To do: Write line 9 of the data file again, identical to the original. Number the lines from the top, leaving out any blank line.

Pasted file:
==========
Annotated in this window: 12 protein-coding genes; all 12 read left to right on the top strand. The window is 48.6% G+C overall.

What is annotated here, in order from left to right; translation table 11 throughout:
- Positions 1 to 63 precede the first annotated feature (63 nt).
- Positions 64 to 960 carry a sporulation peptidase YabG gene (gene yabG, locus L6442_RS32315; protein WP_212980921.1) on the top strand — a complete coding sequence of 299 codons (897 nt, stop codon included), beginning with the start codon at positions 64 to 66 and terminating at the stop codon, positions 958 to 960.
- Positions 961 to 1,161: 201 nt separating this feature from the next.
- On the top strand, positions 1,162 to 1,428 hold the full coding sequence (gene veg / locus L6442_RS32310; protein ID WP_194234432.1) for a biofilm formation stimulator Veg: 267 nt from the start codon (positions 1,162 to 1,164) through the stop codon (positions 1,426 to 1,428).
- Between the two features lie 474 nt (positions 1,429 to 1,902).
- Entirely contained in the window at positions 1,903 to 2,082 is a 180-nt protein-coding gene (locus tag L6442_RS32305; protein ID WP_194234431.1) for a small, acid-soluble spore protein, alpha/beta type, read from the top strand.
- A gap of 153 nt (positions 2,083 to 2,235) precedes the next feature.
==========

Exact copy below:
- A gap of 153 nt (positions 2,083 to 2,235) precedes the next feature.